The gay community is a collective rainbow huff over the movie “Ender’s Game” because Orson Scott Card, the author of the novel on which the movie is based, holds conservative views on gay marriage and homosexuality. Lots of gays refuse to see the film and some have organized boycotts.
I have not read the book or seen the movie, but I understand it to be science fiction and that it does not overtly or metaphorically address any gay rights issues. It was written decades ago before issues of gay rights were as ubiquitous in our public discourse as they are today. The author is indeed outspoken against gay marriage and gay rights etc.
People are welcome to boycott any film or book for any reason, but there’s one important element I think that the boycotters are missing. That is: Enjoying a work of art is not an endorsement of the political views of the artist.
I’m all in favor of gay marriage and treating gays equally under the law in all relevant respects, but it’s not something I’m going to let get in the way of reading a book or seeing a movie.
You are free to decide what you want to see or read based on the political views of the creators. But at some point you are going to paint yourself into a corner. You will at some point find yourself patronizing the work of an artist with whom you disagree vehemently.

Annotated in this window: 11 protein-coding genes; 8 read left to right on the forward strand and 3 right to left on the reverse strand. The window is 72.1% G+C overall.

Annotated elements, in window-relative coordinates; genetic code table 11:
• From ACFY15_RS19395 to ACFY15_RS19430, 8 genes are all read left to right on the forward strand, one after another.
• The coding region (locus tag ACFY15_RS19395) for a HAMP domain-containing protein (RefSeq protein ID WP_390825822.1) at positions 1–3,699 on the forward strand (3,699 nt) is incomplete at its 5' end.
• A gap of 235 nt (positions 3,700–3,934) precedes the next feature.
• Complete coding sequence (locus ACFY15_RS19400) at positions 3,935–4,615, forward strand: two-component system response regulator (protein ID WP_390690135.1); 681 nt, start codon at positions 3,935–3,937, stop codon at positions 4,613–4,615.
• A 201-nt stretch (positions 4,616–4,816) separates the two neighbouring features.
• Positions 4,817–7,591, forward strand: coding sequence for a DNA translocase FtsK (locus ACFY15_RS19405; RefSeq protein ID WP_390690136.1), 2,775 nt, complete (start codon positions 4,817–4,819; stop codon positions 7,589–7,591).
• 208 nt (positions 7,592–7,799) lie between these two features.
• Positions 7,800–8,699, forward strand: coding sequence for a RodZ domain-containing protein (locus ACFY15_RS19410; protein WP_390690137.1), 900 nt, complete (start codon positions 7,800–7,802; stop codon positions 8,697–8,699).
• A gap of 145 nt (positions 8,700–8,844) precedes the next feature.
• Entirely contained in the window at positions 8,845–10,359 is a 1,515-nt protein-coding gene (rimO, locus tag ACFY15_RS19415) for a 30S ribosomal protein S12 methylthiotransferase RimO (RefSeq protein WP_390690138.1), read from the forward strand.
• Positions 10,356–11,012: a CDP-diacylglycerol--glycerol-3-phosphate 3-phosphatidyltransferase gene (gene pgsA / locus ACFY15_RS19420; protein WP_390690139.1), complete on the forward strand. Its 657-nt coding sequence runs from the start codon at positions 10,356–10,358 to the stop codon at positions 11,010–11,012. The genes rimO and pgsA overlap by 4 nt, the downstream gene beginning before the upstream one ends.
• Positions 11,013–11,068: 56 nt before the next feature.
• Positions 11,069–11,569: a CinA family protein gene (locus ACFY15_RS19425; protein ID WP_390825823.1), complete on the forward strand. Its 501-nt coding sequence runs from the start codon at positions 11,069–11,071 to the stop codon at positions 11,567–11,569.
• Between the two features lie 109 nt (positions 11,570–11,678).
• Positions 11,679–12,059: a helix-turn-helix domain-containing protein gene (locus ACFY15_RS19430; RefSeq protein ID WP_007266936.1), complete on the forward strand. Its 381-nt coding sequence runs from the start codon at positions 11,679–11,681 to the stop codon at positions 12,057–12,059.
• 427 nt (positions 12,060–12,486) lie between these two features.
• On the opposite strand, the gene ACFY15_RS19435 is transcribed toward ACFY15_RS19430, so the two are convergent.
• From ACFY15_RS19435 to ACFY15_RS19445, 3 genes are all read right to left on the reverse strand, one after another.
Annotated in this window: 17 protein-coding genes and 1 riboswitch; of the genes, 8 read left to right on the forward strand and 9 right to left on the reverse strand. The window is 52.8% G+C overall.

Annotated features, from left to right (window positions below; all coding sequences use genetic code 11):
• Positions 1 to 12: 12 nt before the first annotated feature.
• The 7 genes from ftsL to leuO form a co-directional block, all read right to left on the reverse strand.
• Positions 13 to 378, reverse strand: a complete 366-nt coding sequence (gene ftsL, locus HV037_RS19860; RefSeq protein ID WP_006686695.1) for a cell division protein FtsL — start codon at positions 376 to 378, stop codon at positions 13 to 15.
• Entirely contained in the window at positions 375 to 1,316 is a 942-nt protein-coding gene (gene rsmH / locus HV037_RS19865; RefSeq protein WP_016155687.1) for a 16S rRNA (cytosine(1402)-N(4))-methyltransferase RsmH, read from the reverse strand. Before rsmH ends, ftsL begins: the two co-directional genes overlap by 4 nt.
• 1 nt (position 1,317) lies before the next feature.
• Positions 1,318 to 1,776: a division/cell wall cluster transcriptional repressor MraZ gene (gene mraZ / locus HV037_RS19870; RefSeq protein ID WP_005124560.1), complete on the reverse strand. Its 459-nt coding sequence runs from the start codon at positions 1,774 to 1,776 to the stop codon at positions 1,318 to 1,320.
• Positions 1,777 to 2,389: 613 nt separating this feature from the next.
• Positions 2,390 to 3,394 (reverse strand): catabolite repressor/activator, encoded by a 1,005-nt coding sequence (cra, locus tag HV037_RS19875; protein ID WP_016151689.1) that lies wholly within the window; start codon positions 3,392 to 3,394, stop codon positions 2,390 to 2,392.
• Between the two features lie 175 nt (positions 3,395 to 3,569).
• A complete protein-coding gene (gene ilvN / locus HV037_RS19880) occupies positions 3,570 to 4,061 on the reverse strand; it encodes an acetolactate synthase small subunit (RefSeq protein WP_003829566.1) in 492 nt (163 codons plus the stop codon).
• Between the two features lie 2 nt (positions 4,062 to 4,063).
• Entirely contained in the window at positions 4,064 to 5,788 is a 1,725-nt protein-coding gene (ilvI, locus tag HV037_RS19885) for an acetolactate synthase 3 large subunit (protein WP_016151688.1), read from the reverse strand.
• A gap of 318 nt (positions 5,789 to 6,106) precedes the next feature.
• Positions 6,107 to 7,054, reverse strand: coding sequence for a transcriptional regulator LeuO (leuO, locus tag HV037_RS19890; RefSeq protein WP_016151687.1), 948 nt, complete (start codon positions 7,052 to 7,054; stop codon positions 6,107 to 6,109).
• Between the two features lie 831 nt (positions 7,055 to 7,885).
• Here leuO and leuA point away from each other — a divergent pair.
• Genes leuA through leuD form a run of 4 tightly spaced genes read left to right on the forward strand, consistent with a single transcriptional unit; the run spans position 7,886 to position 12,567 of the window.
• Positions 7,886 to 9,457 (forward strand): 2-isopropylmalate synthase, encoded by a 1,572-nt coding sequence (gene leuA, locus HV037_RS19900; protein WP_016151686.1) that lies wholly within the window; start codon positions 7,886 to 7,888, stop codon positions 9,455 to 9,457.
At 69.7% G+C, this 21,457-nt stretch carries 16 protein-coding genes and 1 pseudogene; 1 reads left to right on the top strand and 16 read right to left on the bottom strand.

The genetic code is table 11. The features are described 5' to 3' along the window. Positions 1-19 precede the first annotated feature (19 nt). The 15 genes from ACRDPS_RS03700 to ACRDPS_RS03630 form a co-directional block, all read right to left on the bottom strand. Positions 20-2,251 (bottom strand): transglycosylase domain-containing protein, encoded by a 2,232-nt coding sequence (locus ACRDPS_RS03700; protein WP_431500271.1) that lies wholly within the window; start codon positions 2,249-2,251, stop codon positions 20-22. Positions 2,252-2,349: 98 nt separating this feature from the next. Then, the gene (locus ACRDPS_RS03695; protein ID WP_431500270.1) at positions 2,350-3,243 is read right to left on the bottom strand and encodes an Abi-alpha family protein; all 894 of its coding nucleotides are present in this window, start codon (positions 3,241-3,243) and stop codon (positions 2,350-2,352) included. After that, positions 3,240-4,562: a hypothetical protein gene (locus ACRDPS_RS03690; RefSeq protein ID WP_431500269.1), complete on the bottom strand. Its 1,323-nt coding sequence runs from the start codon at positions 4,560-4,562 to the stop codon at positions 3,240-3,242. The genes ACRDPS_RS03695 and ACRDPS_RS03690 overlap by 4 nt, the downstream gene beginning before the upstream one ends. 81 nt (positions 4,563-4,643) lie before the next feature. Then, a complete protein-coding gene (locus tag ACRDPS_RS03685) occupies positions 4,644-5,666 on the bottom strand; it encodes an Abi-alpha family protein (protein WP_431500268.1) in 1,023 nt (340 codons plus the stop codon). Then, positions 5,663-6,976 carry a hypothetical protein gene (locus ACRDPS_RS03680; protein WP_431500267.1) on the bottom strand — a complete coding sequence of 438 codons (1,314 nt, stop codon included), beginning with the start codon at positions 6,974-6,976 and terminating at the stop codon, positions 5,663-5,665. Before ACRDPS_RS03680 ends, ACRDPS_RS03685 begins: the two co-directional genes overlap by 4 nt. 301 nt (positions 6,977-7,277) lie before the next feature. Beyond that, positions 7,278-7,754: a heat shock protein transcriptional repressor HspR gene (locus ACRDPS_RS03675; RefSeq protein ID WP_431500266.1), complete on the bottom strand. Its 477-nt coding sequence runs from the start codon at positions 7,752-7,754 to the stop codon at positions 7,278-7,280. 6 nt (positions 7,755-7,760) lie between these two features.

And even if Card penned a violent homophobic screed that called for some kind of lavender holocaust, reading it or watching it doesn’t mean you agree with it. Everyone should be willing to challenge themselves and purposely seek out opposing viewpoints in art, politics, religion and all aspects of life. If we can’t listen to the opposition, we can’t form our own arguments thoughtfully.
But let us also enjoy art for art’s sake. If “Ender’s Game” is a shitty book and movie, let it fail on its own merits, not because you hate the religious or political view of the author.
I was disappointed to learn Pablo Picasso was a communist and Louis-Ferdinand Céline was a fascist. It broke my heart to see ZZ Top play the George W. Bush inauguration and to read about Julianne Moore shilling for illegal immigration amnesty. Should I boycott all the works of these artists? No. I disagree with them but my patronage of their work is not an endorsement of their views.
The case of Alec Baldwin, a bona fide leftist who recently issued a mea culpa for calling a reporter a “cocksucking fag,” scrambled the minds of the powers that be at MSNBC, which suspended his TV show for the offense. But no matter how disgusted you are with him for whatever reason, you can’t deny his acting skills. Does watching his films mean you endorse his leftism or his gay slurs or his unique (gay) marriage of the two? No. You can watch “Glengarry Glenn Ross” guilt-free no matter what your political persuasion.
An artist’s goal is to make art that is powerful enough that it can overcome and outlast the foibles of the artist. Only time will tell. Did Robert Johnson approve of homosexuality? Did Nathaniel Hawthorne believe in equality between the races? Those questions are completely irrelevant to those men’s contributions to the world.
At some point art and politics must go their separate ways. Whatever your politics, can we least agree that one of the biggest sins of all is limiting your intake of art?